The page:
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Back in December Sony Pictures cancelled all showings of their spy-comedy The Interview due to violent threats from hackers who took offense to the plot and content (and in particular the depiction of North Korean leader, Kim Jong-Un). In the film, two journalists score an interview with the reclusive leader but before they leave, they get a visit from two CIA operatives who convince them to assassinate the controversial head of state.
Sony initially planned to screen the film in select theaters across the country, but too many chains opted not to show the film due to safety concerns, prompting producers to cancel all showings altogether. Although Sony and its partners had the safety of the public in mind, many public figures disagreed with the move, claiming they were bowing to terrorism.
Following the high-profile Sony hack and the release of sensitive company information (including regarding up-coming films), the government resolved to investigate the hack.
The release of The Interview online seemed to be a Hail Mary. The film cost $44 million to produce and, before the violent threats from North Korean hackers, Sony expected to recover half of that in the opening weekend. When all major theaters cancelled screenings, the studio pulled the film as they tried to figure out a better plan for launch.
The reality was that Sony could not have anticipated such a a response and the company was facing millions in loses. Fortunately for them, the media aired the story extensively, creating a massive amount of hype and anticipation for the film- which allowed Sony to seriously consider a full online release.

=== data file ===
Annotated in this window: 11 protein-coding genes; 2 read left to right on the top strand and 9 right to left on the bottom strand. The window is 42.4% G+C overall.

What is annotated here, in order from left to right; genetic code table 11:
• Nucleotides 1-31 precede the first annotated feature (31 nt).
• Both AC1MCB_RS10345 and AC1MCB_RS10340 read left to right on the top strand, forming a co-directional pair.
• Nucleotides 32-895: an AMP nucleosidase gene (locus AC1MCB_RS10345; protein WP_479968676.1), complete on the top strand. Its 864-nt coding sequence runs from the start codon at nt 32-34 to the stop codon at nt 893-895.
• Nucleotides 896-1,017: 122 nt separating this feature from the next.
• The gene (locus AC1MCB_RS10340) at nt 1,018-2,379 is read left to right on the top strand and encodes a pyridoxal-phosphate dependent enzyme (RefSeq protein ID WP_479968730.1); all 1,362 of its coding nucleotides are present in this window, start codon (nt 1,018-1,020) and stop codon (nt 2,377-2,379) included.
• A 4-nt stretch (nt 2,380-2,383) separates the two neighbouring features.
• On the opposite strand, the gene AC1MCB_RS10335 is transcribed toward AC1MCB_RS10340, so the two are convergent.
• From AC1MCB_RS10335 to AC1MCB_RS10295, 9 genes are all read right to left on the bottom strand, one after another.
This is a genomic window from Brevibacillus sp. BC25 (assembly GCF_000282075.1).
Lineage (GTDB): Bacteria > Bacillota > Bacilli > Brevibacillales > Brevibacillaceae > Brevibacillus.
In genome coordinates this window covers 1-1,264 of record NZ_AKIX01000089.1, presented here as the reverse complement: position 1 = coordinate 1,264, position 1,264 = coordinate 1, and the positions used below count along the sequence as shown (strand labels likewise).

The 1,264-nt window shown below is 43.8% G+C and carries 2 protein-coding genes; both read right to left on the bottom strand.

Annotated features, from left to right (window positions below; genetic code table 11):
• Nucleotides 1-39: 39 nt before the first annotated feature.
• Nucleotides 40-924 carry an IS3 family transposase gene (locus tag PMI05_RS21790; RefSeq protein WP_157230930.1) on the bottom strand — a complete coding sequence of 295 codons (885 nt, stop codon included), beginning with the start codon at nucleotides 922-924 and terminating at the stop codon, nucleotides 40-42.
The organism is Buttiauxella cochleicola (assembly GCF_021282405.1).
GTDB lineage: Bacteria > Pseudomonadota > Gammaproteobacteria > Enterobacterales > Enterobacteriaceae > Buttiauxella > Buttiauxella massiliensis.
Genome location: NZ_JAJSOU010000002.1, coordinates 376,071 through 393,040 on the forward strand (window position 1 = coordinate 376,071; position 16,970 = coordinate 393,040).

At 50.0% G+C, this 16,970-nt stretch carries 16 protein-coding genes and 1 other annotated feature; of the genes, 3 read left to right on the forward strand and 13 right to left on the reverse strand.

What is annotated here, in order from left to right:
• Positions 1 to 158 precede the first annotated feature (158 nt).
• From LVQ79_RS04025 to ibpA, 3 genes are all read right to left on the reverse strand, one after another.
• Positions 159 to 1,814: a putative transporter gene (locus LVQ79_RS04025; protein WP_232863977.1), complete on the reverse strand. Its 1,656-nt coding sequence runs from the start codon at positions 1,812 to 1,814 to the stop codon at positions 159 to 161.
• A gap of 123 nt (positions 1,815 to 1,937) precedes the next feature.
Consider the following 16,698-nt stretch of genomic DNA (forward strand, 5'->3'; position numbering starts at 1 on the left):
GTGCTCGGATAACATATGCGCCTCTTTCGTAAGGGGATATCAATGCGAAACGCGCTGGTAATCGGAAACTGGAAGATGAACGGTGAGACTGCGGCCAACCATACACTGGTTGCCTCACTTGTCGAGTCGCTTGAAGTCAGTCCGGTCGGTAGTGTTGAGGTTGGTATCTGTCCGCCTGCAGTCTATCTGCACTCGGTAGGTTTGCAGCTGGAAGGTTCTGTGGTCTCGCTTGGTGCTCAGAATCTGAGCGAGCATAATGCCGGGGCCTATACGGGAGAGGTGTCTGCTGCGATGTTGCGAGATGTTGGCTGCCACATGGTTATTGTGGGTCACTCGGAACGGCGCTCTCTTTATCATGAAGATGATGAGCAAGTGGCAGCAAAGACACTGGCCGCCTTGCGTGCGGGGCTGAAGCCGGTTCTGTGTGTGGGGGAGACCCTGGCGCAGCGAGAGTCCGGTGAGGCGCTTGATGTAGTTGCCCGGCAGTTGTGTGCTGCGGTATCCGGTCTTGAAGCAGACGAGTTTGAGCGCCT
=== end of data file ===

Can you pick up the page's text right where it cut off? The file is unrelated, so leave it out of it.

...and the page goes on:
The Interview was released directly to YouTube, Xbox and Google Play, but sales still fell short and initial revenue predictions were not met. But Sony still called it a success as the film became the most successful digital release of all time.
With $15 million in digital sales and just over $3 million in box office sales in the first week, producers still have some time to break even.
Will More Films Be Released Online?
The Interview presented a unique situation (which would be difficult to recreate) where public hype drove up digital sales significantly. There was no way to predict how the film would fair after release, and so its online success is in fact an irregularity. But even after receiving enormous publicity on the media, the film still failed to make a profit on digital sales and Sony still has to supplement sales with revenue raised from theater screenings.
Much of the circumstances surrounding the release of the film are coincidental and despite the hailed success of its online release, there haven’t been any reports of studios allocating film budgets to online releases. While the uniqueness and ease of digital release might resonate with small or independent film producers, Hollywood producers might have reservations about it because big budget films would never rake in profits as they do in theaters.
Sadly, we’re still a long way from that conversation being taken seriously in Hollywood.